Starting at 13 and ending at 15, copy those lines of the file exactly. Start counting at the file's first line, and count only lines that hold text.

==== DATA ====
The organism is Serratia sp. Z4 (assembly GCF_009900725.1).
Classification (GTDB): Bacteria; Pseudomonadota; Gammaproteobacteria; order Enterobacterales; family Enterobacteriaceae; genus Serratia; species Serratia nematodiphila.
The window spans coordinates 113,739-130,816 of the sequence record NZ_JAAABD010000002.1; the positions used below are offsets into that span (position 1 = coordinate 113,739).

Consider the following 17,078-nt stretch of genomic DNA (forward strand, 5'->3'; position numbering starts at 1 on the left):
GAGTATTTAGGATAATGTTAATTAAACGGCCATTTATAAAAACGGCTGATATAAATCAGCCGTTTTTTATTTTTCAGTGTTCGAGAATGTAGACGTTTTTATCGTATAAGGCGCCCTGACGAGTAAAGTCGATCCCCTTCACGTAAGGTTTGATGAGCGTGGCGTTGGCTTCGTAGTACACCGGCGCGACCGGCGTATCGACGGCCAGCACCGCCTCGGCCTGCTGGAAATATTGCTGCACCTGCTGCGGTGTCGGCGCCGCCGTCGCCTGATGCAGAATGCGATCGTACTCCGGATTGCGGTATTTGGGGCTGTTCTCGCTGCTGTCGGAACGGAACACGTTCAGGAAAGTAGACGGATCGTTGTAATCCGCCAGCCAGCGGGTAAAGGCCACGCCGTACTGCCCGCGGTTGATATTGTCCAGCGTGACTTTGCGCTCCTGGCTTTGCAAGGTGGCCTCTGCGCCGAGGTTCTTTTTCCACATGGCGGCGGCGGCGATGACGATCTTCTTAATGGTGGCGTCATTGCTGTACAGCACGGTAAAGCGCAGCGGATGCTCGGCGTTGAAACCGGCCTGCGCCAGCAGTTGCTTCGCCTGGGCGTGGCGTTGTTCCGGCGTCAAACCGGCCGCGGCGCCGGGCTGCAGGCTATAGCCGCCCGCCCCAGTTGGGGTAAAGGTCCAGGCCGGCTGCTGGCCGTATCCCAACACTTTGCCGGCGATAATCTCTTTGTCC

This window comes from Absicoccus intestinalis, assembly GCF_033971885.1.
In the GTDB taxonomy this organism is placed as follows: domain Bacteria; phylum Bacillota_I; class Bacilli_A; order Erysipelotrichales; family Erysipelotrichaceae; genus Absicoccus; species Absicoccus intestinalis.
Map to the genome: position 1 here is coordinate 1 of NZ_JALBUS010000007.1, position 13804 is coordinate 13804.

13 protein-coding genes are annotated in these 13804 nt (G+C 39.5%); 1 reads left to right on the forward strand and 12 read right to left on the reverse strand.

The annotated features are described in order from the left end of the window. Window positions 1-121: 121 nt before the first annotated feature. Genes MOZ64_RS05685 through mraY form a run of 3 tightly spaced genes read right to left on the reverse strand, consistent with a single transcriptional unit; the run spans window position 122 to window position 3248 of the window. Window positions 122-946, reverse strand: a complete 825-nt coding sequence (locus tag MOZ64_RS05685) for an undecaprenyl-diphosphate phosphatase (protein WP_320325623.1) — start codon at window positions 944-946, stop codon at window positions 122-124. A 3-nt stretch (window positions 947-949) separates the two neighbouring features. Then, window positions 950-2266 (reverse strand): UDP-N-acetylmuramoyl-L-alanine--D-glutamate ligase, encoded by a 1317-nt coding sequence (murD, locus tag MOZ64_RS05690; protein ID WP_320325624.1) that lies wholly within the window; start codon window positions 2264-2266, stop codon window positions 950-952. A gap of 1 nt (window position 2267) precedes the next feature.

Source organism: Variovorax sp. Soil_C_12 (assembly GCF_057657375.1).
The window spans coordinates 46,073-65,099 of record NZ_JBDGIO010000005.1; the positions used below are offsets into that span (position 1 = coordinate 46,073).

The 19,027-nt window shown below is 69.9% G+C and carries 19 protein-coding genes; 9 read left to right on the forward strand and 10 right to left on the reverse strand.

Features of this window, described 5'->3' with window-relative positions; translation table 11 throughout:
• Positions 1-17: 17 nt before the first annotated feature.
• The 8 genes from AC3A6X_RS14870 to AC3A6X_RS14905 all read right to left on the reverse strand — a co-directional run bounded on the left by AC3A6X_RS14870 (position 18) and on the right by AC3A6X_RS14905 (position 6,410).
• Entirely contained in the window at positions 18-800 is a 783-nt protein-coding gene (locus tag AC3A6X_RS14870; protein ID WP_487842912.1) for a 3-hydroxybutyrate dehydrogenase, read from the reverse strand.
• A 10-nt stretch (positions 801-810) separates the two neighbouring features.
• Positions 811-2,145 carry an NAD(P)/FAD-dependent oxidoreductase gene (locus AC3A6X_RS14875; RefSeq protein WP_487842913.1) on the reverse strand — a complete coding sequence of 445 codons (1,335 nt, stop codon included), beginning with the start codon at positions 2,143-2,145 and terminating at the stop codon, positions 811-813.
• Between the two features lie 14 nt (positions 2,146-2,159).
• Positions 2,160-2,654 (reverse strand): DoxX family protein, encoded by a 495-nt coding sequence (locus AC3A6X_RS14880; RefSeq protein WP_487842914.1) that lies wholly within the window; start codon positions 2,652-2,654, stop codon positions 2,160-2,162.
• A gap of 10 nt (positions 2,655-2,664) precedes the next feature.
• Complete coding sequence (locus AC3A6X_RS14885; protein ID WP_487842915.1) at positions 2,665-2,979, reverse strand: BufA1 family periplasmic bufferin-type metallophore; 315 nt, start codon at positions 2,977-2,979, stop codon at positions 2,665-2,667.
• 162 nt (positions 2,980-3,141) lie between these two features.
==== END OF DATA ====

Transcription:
The 19,027-nt window shown below is 69.9% G+C and carries 19 protein-coding genes; 9 read left to right on the forward strand and 10 right to left on the reverse strand.

Features of this window, described 5'->3' with window-relative positions; translation table 11 throughout:
• Positions 1-17: 17 nt before the first annotated feature.